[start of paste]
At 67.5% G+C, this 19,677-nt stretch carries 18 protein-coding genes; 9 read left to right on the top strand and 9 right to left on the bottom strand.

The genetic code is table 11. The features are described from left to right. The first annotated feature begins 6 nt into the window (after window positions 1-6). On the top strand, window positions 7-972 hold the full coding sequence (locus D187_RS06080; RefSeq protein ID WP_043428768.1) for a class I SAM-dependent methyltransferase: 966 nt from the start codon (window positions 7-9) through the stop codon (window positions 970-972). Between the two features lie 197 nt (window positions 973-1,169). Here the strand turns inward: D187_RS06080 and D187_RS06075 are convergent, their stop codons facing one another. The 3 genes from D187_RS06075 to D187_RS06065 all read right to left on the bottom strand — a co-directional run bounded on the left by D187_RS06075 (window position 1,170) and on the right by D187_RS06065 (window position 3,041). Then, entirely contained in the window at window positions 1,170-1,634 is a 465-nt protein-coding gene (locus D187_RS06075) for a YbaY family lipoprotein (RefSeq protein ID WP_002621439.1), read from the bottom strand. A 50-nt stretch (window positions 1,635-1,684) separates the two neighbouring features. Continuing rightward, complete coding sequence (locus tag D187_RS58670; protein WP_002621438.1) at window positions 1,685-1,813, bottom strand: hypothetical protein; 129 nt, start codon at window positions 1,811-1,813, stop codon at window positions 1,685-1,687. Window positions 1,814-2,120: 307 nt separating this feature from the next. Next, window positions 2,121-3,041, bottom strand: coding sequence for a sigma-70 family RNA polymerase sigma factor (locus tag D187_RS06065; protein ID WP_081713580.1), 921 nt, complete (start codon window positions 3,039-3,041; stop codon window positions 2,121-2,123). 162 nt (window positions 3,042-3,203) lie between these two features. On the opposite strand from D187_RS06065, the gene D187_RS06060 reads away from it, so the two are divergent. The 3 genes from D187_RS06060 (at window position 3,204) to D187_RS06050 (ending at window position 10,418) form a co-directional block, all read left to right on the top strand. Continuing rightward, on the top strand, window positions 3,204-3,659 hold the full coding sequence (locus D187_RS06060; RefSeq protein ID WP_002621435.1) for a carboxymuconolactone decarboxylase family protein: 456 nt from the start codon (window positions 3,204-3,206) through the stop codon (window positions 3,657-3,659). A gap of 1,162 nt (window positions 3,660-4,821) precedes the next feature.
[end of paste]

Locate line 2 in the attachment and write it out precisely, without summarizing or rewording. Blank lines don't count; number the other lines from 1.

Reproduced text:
The genetic code is table 11. The features are described from left to right. The first annotated feature begins 6 nt into the window (after window positions 1-6). On the top strand, window positions 7-972 hold the full coding sequence (locus D187_RS06080; RefSeq protein ID WP_043428768.1) for a class I SAM-dependent methyltransferase: 966 nt from the start codon (window positions 7-9) through the stop codon (window positions 970-972). Between the two features lie 197 nt (window positions 973-1,169). Here the strand turns inward: D187_RS06080 and D187_RS06075 are convergent, their stop codons facing one another. The 3 genes from D187_RS06075 to D187_RS06065 all read right to left on the bottom strand — a co-directional run bounded on the left by D187_RS06075 (window position 1,170) and on the right by D187_RS06065 (window position 3,041). Then, entirely contained in the window at window positions 1,170-1,634 is a 465-nt protein-coding gene (locus D187_RS06075) for a YbaY family lipoprotein (RefSeq protein ID WP_002621439.1), read from the bottom strand. A 50-nt stretch (window positions 1,635-1,684) separates the two neighbouring features. Continuing rightward, complete coding sequence (locus tag D187_RS58670; protein WP_002621438.1) at window positions 1,685-1,813, bottom strand: hypothetical protein; 129 nt, start codon at window positions 1,811-1,813, stop codon at window positions 1,685-1,687. Window positions 1,814-2,120: 307 nt separating this feature from the next. Next, window positions 2,121-3,041, bottom strand: coding sequence for a sigma-70 family RNA polymerase sigma factor (locus tag D187_RS06065; protein ID WP_081713580.1), 921 nt, complete (start codon window positions 3,039-3,041; stop codon window positions 2,121-2,123). 162 nt (window positions 3,042-3,203) lie between these two features. On the opposite strand from D187_RS06065, the gene D187_RS06060 reads away from it, so the two are divergent. The 3 genes from D187_RS06060 (at window position 3,204) to D187_RS06050 (ending at window position 10,418) form a co-directional block, all read left to right on the top strand. Continuing rightward, on the top strand, window positions 3,204-3,659 hold the full coding sequence (locus D187_RS06060; RefSeq protein ID WP_002621435.1) for a carboxymuconolactone decarboxylase family protein: 456 nt from the start codon (window positions 3,204-3,206) through the stop codon (window positions 3,657-3,659). A gap of 1,162 nt (window positions 3,660-4,821) precedes the next feature.